This Week in Ruma

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From the editor

The last couple weeks have been very busy for Ruma, in spite of the holiday season! We released another of the Ruma crates to, ruma-events, which contains Rust types for all the events in the Matrix specification. Events are the primary data structures that are exchanged in Matrix. ruma-events makes it easy for client and server code to share the same representations of these events, and to convert them to JSON and back. ruma-events was the first component of Ruma that was developed, so I'm very happy to see it reach a stable enough point to be published. The Ruma homeserver had been using it as a Git dependency for a while, but now it's at a good place to start using for client applications.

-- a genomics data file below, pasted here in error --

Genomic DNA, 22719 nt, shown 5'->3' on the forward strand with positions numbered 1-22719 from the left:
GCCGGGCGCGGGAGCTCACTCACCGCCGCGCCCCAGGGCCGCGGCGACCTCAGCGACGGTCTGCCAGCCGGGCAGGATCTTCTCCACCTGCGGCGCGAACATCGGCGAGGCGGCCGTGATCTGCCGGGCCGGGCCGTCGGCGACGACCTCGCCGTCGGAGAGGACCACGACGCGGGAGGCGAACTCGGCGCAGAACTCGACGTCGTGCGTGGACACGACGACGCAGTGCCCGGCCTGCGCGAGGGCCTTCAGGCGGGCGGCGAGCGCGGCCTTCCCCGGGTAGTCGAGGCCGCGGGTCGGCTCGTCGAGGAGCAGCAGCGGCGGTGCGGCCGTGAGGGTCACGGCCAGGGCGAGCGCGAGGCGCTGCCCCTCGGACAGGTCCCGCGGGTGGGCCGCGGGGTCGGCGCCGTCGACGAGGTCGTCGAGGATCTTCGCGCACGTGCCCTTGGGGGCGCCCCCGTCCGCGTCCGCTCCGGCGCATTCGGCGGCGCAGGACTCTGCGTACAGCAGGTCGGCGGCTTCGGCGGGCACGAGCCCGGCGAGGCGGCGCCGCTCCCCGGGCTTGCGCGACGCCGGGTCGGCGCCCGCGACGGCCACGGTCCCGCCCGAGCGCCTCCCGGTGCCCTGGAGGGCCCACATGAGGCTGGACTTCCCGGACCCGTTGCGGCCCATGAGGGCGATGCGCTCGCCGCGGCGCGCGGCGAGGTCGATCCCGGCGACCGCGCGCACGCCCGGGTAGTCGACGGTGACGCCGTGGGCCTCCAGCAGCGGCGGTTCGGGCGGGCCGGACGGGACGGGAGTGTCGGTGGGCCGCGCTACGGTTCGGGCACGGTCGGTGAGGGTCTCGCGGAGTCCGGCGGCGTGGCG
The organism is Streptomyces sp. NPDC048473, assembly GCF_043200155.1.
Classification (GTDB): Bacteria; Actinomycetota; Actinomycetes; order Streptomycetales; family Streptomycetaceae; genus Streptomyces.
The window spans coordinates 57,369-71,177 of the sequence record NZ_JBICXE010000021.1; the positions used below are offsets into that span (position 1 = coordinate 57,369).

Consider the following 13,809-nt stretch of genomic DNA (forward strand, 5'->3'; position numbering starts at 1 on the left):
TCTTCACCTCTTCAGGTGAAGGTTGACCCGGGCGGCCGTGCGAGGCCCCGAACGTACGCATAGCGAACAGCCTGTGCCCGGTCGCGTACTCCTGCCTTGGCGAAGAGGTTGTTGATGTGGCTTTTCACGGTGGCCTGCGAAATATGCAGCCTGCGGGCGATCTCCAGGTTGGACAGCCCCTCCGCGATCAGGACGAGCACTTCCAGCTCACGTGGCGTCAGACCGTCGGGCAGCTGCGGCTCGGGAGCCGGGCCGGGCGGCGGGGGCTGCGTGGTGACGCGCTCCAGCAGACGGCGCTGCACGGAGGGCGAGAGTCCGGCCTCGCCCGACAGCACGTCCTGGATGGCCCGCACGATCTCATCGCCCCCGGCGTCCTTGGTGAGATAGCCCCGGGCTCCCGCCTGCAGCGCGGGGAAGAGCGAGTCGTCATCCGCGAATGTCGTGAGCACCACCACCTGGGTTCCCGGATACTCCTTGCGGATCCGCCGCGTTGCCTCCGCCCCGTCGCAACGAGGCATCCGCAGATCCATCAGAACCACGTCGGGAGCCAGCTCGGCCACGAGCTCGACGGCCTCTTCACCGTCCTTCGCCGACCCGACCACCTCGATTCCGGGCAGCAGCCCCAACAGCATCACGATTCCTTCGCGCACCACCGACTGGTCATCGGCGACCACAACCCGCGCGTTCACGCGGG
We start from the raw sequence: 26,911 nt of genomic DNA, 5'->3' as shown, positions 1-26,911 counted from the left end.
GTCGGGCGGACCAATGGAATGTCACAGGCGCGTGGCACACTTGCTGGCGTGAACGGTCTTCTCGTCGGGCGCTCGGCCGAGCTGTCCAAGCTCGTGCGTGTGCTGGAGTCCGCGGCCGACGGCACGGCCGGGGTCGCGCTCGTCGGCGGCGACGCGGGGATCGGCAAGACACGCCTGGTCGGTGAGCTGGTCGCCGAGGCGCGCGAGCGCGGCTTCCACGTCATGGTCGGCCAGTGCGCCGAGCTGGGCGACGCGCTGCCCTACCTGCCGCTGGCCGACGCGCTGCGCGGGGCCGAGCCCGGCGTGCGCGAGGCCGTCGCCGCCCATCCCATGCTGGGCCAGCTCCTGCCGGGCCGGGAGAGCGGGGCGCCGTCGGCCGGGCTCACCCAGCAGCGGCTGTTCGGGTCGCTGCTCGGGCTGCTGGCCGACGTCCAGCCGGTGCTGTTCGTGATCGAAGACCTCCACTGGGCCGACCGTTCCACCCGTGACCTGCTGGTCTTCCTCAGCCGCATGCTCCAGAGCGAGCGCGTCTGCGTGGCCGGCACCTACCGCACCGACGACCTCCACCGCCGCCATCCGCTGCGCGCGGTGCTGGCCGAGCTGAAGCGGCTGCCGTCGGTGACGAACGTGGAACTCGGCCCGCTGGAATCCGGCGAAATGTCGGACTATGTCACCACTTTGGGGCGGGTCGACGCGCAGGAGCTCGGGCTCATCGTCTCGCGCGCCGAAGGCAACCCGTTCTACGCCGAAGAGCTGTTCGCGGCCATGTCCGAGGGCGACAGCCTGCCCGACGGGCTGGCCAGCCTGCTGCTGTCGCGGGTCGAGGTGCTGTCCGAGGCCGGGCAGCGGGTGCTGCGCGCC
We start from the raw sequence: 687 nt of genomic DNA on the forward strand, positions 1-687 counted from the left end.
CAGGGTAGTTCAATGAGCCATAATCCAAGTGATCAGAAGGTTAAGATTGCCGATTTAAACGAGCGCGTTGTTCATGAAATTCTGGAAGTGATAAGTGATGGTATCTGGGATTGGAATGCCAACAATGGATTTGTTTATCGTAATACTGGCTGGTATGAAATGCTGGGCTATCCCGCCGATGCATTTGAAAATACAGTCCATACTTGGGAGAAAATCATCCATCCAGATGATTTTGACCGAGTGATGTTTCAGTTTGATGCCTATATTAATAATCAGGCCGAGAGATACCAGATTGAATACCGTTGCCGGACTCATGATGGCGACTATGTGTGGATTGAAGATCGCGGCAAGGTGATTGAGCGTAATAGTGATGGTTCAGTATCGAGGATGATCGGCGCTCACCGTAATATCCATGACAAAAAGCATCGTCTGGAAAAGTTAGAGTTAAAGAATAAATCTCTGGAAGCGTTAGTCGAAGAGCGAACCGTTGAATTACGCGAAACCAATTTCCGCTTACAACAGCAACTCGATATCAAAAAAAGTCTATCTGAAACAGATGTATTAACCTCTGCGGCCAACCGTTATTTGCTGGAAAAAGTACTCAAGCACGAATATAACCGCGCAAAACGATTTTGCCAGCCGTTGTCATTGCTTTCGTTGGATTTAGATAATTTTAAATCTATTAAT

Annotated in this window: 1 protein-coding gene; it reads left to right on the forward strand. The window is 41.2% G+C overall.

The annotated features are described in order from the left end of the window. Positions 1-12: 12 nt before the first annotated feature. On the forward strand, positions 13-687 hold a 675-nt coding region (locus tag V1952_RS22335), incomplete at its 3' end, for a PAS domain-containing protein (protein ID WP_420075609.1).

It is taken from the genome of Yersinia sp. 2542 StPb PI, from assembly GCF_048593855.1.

There's also been a lot of contributions to ruma-client-api. This crate contains types for the requests and responses for each of the API endpoints in Matrix's client-server specification. In the near future, it will replace the the request and response types currently used by the homeserver, and is already being used to spike out an implementation of ruma-client, a high-level client library.

These Matrix libraries are part of the broader ecosystem and vision of the Ruma project. Our goal is not only to build a Matrix homeserver, but to build a collection of Matrix libraries that developers can use to build high quality, interoperable Matrix-enabled software in Rust. We recently launched a new projects page on the website that explains each library and how it relates to the others in detail.

Notable changes to ruma

Notable changes to ruma-events

Notable changes to ruma-identifiers

Notable changes to ruma-client-api

Notable changes to ruma-api

Notable changes to

New contributors

Call for participation

Interested in getting involved with Ruma? Here are some good places to start:


Previously featured and still available:

There are also plenty of API endpoints that still need to be implemented. Check the status document for a list.